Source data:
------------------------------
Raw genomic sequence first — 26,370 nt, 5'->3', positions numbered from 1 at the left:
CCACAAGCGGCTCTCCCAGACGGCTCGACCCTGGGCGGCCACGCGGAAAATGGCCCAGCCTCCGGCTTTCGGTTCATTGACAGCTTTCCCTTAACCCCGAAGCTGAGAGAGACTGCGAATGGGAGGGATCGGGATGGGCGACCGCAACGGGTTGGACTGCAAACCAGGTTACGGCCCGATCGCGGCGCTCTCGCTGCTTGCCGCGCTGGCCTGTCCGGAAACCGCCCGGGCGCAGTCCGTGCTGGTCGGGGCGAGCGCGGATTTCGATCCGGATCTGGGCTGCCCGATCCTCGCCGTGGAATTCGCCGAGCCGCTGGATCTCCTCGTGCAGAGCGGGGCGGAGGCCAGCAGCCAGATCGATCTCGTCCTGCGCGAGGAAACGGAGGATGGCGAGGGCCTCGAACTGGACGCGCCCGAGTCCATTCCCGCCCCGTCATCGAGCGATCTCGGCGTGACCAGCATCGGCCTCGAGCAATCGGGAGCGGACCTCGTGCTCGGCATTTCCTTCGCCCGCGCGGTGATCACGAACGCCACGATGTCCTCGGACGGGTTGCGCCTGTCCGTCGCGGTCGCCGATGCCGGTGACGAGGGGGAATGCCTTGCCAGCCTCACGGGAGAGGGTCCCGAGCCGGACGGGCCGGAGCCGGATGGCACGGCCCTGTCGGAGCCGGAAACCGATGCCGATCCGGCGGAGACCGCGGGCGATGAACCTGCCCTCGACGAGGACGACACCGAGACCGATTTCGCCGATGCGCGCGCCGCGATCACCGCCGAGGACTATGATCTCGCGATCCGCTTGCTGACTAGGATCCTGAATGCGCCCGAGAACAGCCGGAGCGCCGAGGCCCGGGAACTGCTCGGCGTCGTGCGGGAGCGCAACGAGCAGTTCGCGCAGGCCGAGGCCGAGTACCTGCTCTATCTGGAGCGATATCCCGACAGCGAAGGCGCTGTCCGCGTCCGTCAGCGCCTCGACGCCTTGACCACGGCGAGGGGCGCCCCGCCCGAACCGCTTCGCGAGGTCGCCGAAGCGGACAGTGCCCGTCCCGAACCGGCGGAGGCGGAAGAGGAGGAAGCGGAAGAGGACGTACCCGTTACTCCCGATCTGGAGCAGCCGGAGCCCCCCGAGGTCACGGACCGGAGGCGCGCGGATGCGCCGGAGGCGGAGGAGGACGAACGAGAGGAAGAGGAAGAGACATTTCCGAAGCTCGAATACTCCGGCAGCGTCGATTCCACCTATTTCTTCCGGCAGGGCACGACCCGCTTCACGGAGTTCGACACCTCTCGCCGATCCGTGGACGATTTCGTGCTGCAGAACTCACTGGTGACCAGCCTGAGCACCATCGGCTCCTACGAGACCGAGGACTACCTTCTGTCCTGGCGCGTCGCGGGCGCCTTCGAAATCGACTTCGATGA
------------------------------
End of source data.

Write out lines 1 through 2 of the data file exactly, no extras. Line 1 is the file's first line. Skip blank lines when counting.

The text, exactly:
Raw genomic sequence first — 26,370 nt, 5'->3', positions numbered from 1 at the left:
CCACAAGCGGCTCTCCCAGACGGCTCGACCCTGGGCGGCCACGCGGAAAATGGCCCAGCCTCCGGCTTTCGGTTCATTGACAGCTTTCCCTTAACCCCGAAGCTGAGAGAGACTGCGAATGGGAGGGATCGGGATGGGCGACCGCAACGGGTTGGACTGCAAACCAGGTTACGGCCCGATCGCGGCGCTCTCGCTGCTTGCCGCGCTGGCCTGTCCGGAAACCGCCCGGGCGCAGTCCGTGCTGGTCGGGGCGAGCGCGGATTTCGATCCGGATCTGGGCTGCCCGATCCTCGCCGTGGAATTCGCCGAGCCGCTGGATCTCCTCGTGCAGAGCGGGGCGGAGGCCAGCAGCCAGATCGATCTCGTCCTGCGCGAGGAAACGGAGGATGGCGAGGGCCTCGAACTGGACGCGCCCGAGTCCATTCCCGCCCCGTCATCGAGCGATCTCGGCGTGACCAGCATCGGCCTCGAGCAATCGGGAGCGGACCTCGTGCTCGGCATTTCCTTCGCCCGCGCGGTGATCACGAACGCCACGATGTCCTCGGACGGGTTGCGCCTGTCCGTCGCGGTCGCCGATGCCGGTGACGAGGGGGAATGCCTTGCCAGCCTCACGGGAGAGGGTCCCGAGCCGGACGGGCCGGAGCCGGATGGCACGGCCCTGTCGGAGCCGGAAACCGATGCCGATCCGGCGGAGACCGCGGGCGATGAACCTGCCCTCGACGAGGACGACACCGAGACCGATTTCGCCGATGCGCGCGCCGCGATCACCGCCGAGGACTATGATCTCGCGATCCGCTTGCTGACTAGGATCCTGAATGCGCCCGAGAACAGCCGGAGCGCCGAGGCCCGGGAACTGCTCGGCGTCGTGCGGGAGCGCAACGAGCAGTTCGCGCAGGCCGAGGCCGAGTACCTGCTCTATCTGGAGCGATATCCCGACAGCGAAGGCGCTGTCCGCGTCCGTCAGCGCCTCGACGCCTTGACCACGGCGAGGGGCGCCCCGCCCGAACCGCTTCGCGAGGTCGCCGAAGCGGACAGTGCCCGTCCCGAACCGGCGGAGGCGGAAGAGGAGGAAGCGGAAGAGGACGTACCCGTTACTCCCGATCTGGAGCAGCCGGAGCCCCCCGAGGTCACGGACCGGAGGCGCGCGGATGCGCCGGAGGCGGAGGAGGACGAACGAGAGGAAGAGGAAGAGACATTTCCGAAGCTCGAATACTCCGGCAGCGTCGATTCCACCTATTTCTTCCGGCAGGGCACGACCCGCTTCACGGAGTTCGACACCTCTCGCCGATCCGTGGACGATTTCGTGCTGCAGAACTCACTGGTGACCAGCCTGAGCACCATCGGCTCCTACGAGACCGAGGACTACCTTCTGTCCTGGCGCGTCGCGGGCGCCTTCGAAATCGACTTCGATGA